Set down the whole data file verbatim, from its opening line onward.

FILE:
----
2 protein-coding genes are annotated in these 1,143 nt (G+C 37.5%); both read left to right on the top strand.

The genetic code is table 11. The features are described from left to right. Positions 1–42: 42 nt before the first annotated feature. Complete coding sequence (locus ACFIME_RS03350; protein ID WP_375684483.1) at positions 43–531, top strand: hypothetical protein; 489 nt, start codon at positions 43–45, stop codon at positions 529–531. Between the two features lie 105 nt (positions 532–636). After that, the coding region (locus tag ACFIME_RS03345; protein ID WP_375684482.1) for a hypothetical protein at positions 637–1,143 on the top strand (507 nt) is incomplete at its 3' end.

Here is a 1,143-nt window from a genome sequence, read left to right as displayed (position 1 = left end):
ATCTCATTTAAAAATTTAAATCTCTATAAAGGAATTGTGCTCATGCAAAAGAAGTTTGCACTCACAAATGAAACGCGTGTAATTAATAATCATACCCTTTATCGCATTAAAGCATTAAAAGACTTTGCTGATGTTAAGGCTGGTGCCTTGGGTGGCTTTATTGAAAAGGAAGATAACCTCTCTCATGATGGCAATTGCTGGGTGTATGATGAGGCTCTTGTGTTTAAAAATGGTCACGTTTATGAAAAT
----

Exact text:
2 protein-coding genes are annotated in these 1,143 nt (G+C 37.5%); both read left to right on the top strand.

The genetic code is table 11. The features are described from left to right. Positions 1–42: 42 nt before the first annotated feature. Complete coding sequence (locus ACFIME_RS03350; protein ID WP_375684483.1) at positions 43–531, top strand: hypothetical protein; 489 nt, start codon at positions 43–45, stop codon at positions 529–531. Between the two features lie 105 nt (positions 532–636). After that, the coding region (locus tag ACFIME_RS03345; protein ID WP_375684482.1) for a hypothetical protein at positions 637–1,143 on the top strand (507 nt) is incomplete at its 3' end.

Here is a 1,143-nt window from a genome sequence, read left to right as displayed (position 1 = left end):
ATCTCATTTAAAAATTTAAATCTCTATAAAGGAATTGTGCTCATGCAAAAGAAGTTTGCACTCACAAATGAAACGCGTGTAATTAATAATCATACCCTTTATCGCATTAAAGCATTAAAAGACTTTGCTGATGTTAAGGCTGGTGCCTTGGGTGGCTTTATTGAAAAGGAAGATAACCTCTCTCATGATGGCAATTGCTGGGTGTATGATGAGGCTCTTGTGTTTAAAAATGGTCACGTTTATGAAAAT